Stigma Is An Interesting Concept In Social Psychology Because

1515 WordsMay 12, 20177 Pages
Stigma is an interesting concept in social psychology because it not only studies the experience of marginalized people (who already do not receive enough attention in science) but dissects the inner workings of power imbalances, internal dynamics, and interpersonal conflicts. Arguably the most important foundational text in stigma research, across all disciplines, is Goffman’s Notes on the Management of Spoiled Identity. Goffman’s perspective and definition of stigma has been revised many times since its publication, but it remains one of the most influential works in the field. Goffman suggests that stigma is an attribute which sets an individual apart from others in a negative way, which leads to social outcasting or unacceptability. He…show more content…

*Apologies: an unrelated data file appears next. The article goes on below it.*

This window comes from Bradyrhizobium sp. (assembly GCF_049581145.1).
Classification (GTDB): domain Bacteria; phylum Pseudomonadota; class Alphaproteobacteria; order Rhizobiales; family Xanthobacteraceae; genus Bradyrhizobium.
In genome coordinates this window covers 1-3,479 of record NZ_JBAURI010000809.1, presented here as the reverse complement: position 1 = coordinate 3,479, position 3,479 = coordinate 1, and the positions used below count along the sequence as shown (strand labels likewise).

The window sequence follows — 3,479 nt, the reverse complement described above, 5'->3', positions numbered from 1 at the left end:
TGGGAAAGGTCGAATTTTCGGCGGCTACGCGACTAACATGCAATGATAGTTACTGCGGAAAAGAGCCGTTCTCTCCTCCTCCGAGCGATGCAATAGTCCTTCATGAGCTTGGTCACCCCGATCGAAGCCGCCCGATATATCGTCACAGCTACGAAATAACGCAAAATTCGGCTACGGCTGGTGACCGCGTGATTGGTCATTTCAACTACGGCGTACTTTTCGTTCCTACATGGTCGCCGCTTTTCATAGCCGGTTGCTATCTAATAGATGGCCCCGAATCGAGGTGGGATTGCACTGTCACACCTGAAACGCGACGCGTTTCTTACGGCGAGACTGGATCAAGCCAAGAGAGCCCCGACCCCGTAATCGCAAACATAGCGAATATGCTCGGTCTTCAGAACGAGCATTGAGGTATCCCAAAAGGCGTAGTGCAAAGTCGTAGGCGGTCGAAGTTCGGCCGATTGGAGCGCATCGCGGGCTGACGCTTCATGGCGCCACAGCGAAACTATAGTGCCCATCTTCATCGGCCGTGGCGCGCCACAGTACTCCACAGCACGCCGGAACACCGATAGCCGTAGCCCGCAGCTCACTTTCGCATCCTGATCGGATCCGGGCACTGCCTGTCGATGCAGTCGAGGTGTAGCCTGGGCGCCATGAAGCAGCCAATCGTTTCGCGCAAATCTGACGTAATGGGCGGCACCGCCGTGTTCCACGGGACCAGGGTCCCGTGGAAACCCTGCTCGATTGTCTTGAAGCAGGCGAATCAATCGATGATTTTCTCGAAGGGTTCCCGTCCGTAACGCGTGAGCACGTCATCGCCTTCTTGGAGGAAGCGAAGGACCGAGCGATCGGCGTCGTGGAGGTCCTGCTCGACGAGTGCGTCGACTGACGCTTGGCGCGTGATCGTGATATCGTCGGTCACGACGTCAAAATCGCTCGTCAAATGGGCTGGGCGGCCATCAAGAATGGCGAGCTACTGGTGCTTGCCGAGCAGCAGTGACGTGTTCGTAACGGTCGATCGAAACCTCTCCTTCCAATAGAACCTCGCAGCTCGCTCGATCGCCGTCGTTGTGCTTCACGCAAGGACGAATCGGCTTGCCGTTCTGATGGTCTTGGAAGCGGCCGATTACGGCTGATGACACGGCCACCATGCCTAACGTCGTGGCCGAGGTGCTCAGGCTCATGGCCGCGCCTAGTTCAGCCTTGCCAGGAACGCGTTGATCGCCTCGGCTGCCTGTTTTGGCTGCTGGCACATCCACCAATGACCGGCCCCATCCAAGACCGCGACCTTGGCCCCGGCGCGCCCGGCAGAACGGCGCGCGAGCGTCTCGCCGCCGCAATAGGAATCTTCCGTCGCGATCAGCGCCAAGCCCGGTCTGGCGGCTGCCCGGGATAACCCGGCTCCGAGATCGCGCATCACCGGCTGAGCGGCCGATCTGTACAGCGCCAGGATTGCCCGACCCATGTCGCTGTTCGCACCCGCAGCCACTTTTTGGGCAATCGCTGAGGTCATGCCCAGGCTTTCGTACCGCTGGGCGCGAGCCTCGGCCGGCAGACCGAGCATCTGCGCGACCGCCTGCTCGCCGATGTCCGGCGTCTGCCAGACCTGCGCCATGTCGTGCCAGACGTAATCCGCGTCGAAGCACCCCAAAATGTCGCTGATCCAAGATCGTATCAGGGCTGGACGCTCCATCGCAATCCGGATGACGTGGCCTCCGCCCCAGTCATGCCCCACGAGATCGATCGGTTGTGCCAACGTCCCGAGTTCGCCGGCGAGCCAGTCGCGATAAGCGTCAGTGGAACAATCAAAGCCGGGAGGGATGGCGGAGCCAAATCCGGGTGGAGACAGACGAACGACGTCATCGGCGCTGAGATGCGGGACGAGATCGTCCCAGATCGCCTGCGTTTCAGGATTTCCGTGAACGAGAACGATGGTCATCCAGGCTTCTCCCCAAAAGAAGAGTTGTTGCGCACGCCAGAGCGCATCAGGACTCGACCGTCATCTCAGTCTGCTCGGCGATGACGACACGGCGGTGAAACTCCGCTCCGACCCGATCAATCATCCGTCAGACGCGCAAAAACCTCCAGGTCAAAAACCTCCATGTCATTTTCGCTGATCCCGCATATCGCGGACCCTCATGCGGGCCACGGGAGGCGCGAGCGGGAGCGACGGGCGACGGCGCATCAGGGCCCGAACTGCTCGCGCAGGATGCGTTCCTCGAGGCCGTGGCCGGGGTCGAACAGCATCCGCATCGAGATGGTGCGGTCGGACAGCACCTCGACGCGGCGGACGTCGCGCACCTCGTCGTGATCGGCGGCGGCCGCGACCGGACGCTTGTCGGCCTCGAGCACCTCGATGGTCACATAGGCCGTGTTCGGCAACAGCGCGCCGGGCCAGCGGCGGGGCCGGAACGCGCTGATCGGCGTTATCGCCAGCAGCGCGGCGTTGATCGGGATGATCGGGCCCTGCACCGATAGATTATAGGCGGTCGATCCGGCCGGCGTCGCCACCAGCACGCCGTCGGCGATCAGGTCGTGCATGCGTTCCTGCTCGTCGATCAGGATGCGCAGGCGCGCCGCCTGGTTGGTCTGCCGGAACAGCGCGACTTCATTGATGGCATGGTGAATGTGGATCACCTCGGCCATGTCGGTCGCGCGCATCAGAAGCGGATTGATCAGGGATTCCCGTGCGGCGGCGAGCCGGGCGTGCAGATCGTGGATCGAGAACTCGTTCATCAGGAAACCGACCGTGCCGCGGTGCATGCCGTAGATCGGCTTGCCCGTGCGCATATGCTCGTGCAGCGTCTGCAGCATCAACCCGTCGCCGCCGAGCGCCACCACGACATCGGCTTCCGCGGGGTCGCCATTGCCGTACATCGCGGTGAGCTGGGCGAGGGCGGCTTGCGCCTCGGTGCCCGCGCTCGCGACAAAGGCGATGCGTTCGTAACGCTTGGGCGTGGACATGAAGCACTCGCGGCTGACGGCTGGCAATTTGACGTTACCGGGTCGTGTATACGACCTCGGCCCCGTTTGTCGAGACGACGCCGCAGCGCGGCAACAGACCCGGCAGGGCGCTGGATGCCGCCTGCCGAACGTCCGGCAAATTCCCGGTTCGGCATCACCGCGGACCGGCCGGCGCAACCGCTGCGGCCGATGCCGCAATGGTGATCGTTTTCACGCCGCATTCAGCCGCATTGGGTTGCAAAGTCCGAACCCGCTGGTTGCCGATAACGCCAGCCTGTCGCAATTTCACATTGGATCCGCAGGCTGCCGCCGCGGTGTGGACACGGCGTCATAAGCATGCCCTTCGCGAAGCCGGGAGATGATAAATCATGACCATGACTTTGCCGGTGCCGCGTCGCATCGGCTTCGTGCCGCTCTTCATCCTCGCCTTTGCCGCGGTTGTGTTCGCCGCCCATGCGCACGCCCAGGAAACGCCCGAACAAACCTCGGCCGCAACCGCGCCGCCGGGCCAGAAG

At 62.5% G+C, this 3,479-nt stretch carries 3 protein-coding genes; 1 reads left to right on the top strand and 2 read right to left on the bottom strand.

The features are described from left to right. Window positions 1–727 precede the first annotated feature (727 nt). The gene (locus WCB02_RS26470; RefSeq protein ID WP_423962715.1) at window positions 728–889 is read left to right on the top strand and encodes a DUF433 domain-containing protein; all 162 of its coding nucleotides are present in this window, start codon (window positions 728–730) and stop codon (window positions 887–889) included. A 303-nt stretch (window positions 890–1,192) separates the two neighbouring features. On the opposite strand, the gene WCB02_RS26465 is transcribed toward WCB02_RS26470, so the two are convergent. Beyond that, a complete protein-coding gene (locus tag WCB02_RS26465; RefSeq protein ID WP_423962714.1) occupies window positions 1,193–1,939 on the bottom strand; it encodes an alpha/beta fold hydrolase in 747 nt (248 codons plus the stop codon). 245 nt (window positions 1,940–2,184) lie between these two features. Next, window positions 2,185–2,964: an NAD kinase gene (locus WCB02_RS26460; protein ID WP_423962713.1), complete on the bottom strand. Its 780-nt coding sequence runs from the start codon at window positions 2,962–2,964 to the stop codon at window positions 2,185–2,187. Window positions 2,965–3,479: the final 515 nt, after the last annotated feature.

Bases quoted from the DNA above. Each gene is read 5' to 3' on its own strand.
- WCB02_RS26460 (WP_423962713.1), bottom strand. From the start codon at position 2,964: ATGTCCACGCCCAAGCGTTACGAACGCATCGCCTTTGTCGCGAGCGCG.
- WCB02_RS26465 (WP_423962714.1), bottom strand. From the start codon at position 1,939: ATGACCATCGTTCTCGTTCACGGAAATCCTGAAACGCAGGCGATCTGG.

Socially, stigmatized individuals are usually met with opposition from “normal” people—there is a severe lack of acceptance and alienation that result from stigma, and with these also comes discrimination. Goffman notes that even within the first few minutes of a conversation, a “normal” person can find fault in stigmatized individuals and entirely shift the tone of the encounter. However, Goffman makes sure to note that stigmatization isn’t always a bad thing. Outgroup perceptions and prejudice are definitely detrimental, but stigmatized individuals are often able to form an identity around their stigma—or at least positively integrate it into their self concept. As a result, stigmatized people may be able to find support in people with a similar stigma, and can also accept their “blemishes.” Some, Goffman says, insist that their socially undesirable attributes are actually a blessing in disguise as it has changed their world view or personality for the better. Other scholars have taken Goffman’s work, which is truly a foundational stigma text, and dissected and revised his conceptualization. For the purpose of this paper, four articles by Link and Phelen (2001), Major, Kaiser and McCoy (2003), Chen and Bargh (1997), and Scott (1997), will be discussed in the context of Goffman’s work. These texts are especially important because they all build on one another and consistently link back to prior concepts. Each text is able to redesign the
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